Skip to main content

Does vitamin E and/or memantine help in mild to moderate Alzheimer's disease?

Alpha-tocopherol (vitamin E) and dementia have had a long and confusing history. For the prevention of dementia, Vitamin E has generally been shown to be ineffective over follow-up periods that ranged from 7 to 10 years. Even more concerning, higher doses (more than 400mg a day) have actually been shown to increase mortality (in one meta-analysis the all-cause mortality risk difference in high-dosage vitamin E trials was 39 per 10,000 persons).

For the treatment of dementia, Vitamin E’s story is even a little murkier. There was an Alzheimer's Disease Cooperative Study (ADCS) randomized control trial of Vitamin E (alpha-tocopherol) , selegiline (a monoamine oxidase inhibitor), both, or placebo in adults with moderately severe Alzhiemers disease. There was no significant differences in the primary outcomes, however the authors argued that they needed to make statistical adjustments since the placebo group had higher MMSE score at baseline. After adjustment, the authors found a delayed progression to outcome in the vitamin E group. This trial left a lot of uncertainty on what to do with Vitamin E, especially given the mortality concern.  This confusion is somewhat cleared up by the TEAM-AD VA Cooperative Randomized Trial published this week in JAMA.

TEAM-AD VA Cooperative Randomized Trial

This was a randomized clinical trial in older veterans with Alzheimers disease with MMSE scores ranging from 12 to 26, all of who were receiving acetylcholinesterase inhibitors.  The participants were randomized to 4 treatment groups:

  1. Vitamin E (alpha tocopherol) at 2000 IU/day 
  2. Memantine 20 mg/day 
  3. Vitamin E and memantine 
  4. Placebo

The primary trial outcome was about function using a score on the Alzheimer’s Disease Cooperative Study/Activities of Daily Living (ADCS-ADL) Inventory. This s a 78 point score, so a 1 point improvement may be statistically significant but also may have no clinical significance. The authors suggest that a 2 point change may be meaningful as “it potentially represents, for example, a loss of dressing or bathing”. Secondary outcomes included two cognitive measures: the MMSE and the Alzheimer’s Disease Assessment Scale–Cognitive subscale (ADAS-cog), one measure of psychological and behavioral problems (the Neuropsychiatric Inventory), and a measure of time caregivers spend assisting patients with Alzheimers (Caregiver Activity Survey) (CAS), and the Dependence Scale,which assesses 6 levels of functional dependence.


613 veterans (mostly male) were randomized to the four groups and followed for a mean of 2.27 years. 256 participants didn’t complete the trial, mainly because 128 died during the follow up period, however withdrawal rates were similar among all treatment groups.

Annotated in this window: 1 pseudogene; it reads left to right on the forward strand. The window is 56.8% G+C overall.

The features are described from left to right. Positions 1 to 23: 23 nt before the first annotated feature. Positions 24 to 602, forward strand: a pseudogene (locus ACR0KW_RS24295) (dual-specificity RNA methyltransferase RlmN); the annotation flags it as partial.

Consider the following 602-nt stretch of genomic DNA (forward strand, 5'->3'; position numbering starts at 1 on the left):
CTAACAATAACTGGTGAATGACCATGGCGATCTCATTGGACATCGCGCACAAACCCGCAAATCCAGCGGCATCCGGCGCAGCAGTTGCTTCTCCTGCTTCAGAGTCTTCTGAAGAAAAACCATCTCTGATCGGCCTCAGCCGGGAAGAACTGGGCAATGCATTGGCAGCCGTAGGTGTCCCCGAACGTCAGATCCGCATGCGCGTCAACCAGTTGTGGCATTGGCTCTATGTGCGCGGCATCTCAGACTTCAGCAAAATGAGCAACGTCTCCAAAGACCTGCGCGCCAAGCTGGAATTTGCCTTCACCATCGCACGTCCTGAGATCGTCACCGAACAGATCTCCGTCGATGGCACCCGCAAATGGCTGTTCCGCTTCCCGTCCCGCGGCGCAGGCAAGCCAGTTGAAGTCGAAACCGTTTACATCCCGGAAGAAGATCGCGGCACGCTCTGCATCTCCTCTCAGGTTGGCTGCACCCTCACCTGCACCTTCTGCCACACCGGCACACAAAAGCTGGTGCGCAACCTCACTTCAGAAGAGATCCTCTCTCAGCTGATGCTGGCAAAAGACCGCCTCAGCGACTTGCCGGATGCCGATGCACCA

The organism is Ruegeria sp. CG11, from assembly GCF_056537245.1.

Primary Functional Outcome (ADCS-ADL Inventory)
Compared with individuals assigned to placebo, those assigned to vitamin E alone experienced 3.15 units less functional decline on the ADCS-ADL Inventory (95% CI, 0.92-5.39; adjusted P = .03).

There was no statistically significant difference in ADCS-ADL score for memantine or the combination group versus placebo (I must say the graphs looked pretty much the same to me for most of the treatments).

Secondary Outcomes
None of the groups differed on the ADAS-cog or the MMSE. Vitamin E did have a statistically significant improvement over memantine on the time caregivers needed to spend assisting patients with ADLs (2.17 hours less in the Vitamin E group).

There was no significant increase in mortality with vitamin E compared to placebo. “Infections or infestations” occurred more frequently in the memantine and the combination group compared with placebo (although I can’t say I’m sure though what the authrs mean by an infestation).

What to do with this information

1) Vitamin E may have some very modest benefit on daily function, but it is unlikely to improve cognition based on this study. Like cholinesterase-inhibitors for dementia, vitamin E gives at best a statistically significant but modest clinical benefit in individuals with mild to moderate disease.    However, this shouldn't be generalized to others as evidence suggests that Vitamin E does not prevent dementia in cognitively normal adults or those with mild cognitive impairment (MCI).

2) Don’t prescribe memantine for mild to moderate dementia. This is just one of several studies showing memantine doesn't really do anything for those with mild to moderate dementia (despite previous attempts by authors to paint some of these articles in a very positive light despite negative results).  Also, in this study the combination of vitamin E and memantine was less effective than vitamin E alone.  For a good review you can read this meta-analysis (